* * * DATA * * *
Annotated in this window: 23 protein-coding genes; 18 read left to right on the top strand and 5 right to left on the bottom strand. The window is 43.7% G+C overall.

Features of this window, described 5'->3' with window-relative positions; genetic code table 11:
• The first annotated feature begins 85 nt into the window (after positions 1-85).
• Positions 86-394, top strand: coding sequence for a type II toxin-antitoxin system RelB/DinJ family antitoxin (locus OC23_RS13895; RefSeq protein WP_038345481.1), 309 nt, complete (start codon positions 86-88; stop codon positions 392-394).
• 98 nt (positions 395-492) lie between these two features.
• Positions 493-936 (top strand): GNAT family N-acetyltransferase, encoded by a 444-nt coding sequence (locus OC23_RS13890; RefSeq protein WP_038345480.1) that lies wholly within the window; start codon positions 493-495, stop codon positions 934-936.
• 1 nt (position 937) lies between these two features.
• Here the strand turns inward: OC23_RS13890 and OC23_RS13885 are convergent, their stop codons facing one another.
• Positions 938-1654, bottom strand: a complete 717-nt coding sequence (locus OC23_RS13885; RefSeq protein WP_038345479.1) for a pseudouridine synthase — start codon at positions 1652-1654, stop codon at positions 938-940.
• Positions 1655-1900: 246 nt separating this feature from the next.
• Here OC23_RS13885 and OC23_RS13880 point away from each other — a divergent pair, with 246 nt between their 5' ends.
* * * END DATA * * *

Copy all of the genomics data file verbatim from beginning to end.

Annotated in this window: 23 protein-coding genes; 18 read left to right on the top strand and 5 right to left on the bottom strand. The window is 43.7% G+C overall.

Features of this window, described 5'->3' with window-relative positions; genetic code table 11:
• The first annotated feature begins 85 nt into the window (after positions 1-85).
• Positions 86-394, top strand: coding sequence for a type II toxin-antitoxin system RelB/DinJ family antitoxin (locus OC23_RS13895; RefSeq protein WP_038345481.1), 309 nt, complete (start codon positions 86-88; stop codon positions 392-394).
• 98 nt (positions 395-492) lie between these two features.
• Positions 493-936 (top strand): GNAT family N-acetyltransferase, encoded by a 444-nt coding sequence (locus OC23_RS13890; RefSeq protein WP_038345480.1) that lies wholly within the window; start codon positions 493-495, stop codon positions 934-936.
• 1 nt (position 937) lies between these two features.
• Here the strand turns inward: OC23_RS13890 and OC23_RS13885 are convergent, their stop codons facing one another.
• Positions 938-1654, bottom strand: a complete 717-nt coding sequence (locus OC23_RS13885; RefSeq protein WP_038345479.1) for a pseudouridine synthase — start codon at positions 1652-1654, stop codon at positions 938-940.
• Positions 1655-1900: 246 nt separating this feature from the next.
• Here OC23_RS13885 and OC23_RS13880 point away from each other — a divergent pair, with 246 nt between their 5' ends.